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Memoirs of a Booklegger

Memoirs of a BookleggerJack Kahane's autobiography, Memoirs of a Booklegger, is now available for purchase in the United States, Canada, and the United Kingdom. It is also available in France and in Germany through and

From the safety of Paris, Jack Kahane published books no-one else would touch. Having worked in turns as a textile merchant, army interpreter, and coal trader, Kahane started writing novels in the early 1920s. He enjoyed some success (due in part to the publicity he received when his first book was banned in Britain), but after a decade he "had grown tired of writing novels of negligible value for publishers with negligible assets". Kahane founded the Obelisk Press in 1931 and began to publish both his own books as well as other writers who would have been either censored or outlawed in English-speaking countries. The Obelisk list of authors included Richard Aldington, Cyril Connolly, Lawrence Durrell, James Joyce, Henry Miller, and Anaïs Nin. This autobiography tells of Kahane's youth in Manchester, his First World War experiences, life in Paris during the 1920s, and the struggle to establish the Obelisk Press. It is a fascinating glimpse inside the mind of a man who waged what Connolly described as "a lonely guerrilla war against prudery". The book was written during the summer of 1939. A few months later, Kahane was dead - possibly murdered because he was working as a spy for the British Foreign Office. This newly typeset edition will appeal to anyone with an interest in early 20th century literature.

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Five Days in Brussels with Charles Baudelaire

Five Days in Brussels with Charles Baudelaire is now available for purchase.

Five Days in Brussels with Charles BaudelaireIn the fall of 1864 Georges Barral's job brings him to Belgium, where he meets and befriends the author of Les Fleurs du mal. Over the next five days, Barral listens as Baudelaire expounds on a variety of subjects, including the merits of his pet bat, Burgundy wines, ginger bread, and the proper preparation of an omelette. The French poet also discusses his feelings for Victor Hugo, Napoléon, and the Académie Française.

During their time together, Baudelaire and Barral travel to see the battlefield at Waterloo, accompany Félix Nadar and Dumas fils on a visit to a brothel, and tour Brussels' lower town, where they stop to contemplate Manneken Pis. This account first appeared as a series of articles in Le Petit Bleu magazine.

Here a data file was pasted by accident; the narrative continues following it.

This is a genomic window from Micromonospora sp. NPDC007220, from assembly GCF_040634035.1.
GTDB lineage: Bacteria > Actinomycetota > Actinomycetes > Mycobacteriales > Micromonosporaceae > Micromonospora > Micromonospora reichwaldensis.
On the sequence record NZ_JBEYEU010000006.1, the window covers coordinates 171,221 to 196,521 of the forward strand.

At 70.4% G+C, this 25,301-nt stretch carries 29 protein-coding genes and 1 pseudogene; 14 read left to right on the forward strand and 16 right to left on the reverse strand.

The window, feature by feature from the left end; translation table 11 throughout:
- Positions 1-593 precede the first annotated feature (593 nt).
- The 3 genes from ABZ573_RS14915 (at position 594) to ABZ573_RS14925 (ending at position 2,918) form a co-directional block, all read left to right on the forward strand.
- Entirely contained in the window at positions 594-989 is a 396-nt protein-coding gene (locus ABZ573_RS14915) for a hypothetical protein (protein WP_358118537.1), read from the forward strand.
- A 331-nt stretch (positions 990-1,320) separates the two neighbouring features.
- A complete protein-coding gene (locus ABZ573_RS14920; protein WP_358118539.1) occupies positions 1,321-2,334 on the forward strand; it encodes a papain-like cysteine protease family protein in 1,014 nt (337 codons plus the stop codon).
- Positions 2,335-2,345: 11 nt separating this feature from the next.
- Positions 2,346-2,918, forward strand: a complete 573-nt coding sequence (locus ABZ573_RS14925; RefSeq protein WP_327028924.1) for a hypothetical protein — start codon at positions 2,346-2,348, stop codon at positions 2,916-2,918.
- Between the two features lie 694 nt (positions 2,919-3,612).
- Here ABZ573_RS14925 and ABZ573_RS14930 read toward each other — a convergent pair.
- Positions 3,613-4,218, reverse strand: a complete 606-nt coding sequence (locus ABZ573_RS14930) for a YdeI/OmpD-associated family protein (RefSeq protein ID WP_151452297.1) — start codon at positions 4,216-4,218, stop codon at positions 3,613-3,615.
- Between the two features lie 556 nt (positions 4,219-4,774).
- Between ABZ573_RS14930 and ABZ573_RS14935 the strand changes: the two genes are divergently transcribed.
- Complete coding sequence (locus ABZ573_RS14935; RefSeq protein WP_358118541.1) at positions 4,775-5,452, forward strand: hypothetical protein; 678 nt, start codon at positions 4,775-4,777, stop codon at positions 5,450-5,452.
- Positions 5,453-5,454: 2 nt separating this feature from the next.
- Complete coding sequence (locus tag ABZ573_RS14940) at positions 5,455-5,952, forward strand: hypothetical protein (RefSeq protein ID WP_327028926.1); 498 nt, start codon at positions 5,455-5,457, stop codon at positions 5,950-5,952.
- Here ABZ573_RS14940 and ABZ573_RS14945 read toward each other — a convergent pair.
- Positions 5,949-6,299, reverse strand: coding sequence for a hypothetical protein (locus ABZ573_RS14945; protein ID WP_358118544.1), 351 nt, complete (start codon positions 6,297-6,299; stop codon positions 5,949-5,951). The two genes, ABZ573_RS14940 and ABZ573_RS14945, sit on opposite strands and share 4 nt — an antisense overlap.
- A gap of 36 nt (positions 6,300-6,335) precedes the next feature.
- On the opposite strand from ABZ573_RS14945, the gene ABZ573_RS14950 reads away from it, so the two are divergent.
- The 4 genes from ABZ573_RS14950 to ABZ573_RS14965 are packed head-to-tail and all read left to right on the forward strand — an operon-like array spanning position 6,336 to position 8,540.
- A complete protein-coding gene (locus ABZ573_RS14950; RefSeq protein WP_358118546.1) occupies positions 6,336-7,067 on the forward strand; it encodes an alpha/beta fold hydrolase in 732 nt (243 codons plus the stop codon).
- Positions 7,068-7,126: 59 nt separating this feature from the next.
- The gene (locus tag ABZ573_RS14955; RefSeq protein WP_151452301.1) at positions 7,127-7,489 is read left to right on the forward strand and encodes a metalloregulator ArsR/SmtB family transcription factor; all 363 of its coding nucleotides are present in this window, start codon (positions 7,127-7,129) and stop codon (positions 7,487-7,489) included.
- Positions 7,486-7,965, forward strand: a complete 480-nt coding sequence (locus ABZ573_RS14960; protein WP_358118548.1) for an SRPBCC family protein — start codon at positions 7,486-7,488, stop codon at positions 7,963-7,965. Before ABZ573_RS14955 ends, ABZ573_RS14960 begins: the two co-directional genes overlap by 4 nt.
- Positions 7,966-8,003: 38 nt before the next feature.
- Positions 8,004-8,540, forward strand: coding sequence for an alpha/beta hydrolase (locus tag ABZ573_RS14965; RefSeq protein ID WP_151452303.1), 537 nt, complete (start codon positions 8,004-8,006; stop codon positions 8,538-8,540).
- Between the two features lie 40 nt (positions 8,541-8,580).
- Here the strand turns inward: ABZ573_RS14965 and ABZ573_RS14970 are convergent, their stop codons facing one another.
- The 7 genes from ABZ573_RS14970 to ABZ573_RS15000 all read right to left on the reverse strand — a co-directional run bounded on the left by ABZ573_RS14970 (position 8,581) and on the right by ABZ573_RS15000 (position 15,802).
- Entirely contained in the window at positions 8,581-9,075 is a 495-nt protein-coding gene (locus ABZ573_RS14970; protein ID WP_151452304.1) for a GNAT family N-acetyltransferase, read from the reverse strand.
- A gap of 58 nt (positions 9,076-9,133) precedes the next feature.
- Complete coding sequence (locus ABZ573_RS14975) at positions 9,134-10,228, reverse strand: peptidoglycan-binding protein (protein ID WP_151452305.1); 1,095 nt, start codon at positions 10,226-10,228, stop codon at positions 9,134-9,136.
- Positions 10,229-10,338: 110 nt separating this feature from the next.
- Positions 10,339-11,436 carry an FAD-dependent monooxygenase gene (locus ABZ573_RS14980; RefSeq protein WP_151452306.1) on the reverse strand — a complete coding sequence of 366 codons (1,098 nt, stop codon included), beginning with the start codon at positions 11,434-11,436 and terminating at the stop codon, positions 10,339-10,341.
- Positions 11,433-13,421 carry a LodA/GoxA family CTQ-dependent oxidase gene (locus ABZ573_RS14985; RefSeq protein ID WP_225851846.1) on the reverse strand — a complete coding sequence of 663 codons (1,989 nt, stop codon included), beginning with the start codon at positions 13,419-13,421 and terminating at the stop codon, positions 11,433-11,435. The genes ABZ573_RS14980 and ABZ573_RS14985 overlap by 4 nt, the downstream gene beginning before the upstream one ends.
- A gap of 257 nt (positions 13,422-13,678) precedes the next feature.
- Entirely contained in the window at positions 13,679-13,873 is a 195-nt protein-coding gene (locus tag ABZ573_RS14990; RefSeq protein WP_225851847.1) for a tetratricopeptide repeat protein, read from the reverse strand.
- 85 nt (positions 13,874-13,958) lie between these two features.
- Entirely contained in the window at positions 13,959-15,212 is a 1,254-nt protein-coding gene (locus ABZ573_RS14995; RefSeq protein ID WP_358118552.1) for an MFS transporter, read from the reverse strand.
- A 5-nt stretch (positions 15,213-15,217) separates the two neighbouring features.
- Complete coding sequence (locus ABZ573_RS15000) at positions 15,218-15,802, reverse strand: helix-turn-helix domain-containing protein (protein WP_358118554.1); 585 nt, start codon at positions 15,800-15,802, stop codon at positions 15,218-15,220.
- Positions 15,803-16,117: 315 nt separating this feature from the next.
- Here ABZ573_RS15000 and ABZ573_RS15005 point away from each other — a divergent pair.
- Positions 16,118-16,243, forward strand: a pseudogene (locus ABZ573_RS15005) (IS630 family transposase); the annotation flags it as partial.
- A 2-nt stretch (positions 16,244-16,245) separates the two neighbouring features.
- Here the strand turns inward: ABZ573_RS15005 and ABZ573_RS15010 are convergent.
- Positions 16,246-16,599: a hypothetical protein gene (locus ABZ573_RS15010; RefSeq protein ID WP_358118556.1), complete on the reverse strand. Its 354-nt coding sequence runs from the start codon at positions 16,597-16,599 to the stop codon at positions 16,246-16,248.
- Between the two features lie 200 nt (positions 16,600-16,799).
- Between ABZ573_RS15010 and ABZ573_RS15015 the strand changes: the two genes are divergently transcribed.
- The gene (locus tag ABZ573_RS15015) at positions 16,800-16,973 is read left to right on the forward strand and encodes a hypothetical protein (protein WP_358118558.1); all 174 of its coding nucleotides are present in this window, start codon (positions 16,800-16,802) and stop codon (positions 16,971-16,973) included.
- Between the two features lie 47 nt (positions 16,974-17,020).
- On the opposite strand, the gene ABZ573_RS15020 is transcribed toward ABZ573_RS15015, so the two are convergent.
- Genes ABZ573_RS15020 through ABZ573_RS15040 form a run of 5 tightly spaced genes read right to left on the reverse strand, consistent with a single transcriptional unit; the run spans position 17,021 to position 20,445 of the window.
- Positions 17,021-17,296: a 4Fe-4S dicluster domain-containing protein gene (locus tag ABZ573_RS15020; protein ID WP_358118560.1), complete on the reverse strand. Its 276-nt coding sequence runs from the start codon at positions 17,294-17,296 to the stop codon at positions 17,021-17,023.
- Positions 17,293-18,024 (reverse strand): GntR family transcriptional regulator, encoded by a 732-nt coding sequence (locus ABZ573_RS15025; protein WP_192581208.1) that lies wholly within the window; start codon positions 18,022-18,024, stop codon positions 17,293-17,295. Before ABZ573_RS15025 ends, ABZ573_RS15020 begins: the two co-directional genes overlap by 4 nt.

When Barral died in Brussels in 1913, he left his notes to the Belgian poet and professor Maurice Kunel, who republished them in 1932 as Cinq journées avec Charles Baudelaire à Bruxelles.

This is the first time the memoir has been translated into English.

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More than 150 years have past since Les Fleurs du mal was published and Baudelaire's poetry is still being censored.

Last year, reported that the Bureau of Alcohol, Tobacco, Firearms and Explosives (BATF) had prevented Bordeaux wine merchant Guillaume de Tastes from exporting to the United States. He had included an excerpt from Baudelaire's poem L'Âme du vin (The Soul of Wine) on the label of his Château Haut Gay, and the American authorities banned the product on the grounds that the the text was "an incentive to debauchery".

The two offending verses, translated by William Aggeler:

One night, the soul of wine was singing in the flask:
O man, dear disinherited! to you I sing
This song full of light and of brotherhood
From my prison of glass with its scarlet wax seals

Vegetal ambrosia, precious grain scattered
By the eternal Sower, I shall descend in you
So that from our love there will be born poetry,
Which will spring up toward God like a rare flower!

In the soon-to-be released Obolus Press translation of Georges Barral's Five Days in Brussels with Charles Baudelaire, the poet doesn't drink any Bordeaux, but does enjoy several bottles of Pommard and Corton.

"Wine is like the sun!," says Baudelaire. "It is the father of all civilizations! It is what has made France!" He also recommends eating gingerbread alongside burgundy on the grounds that it brings out the wine's heady fragrance.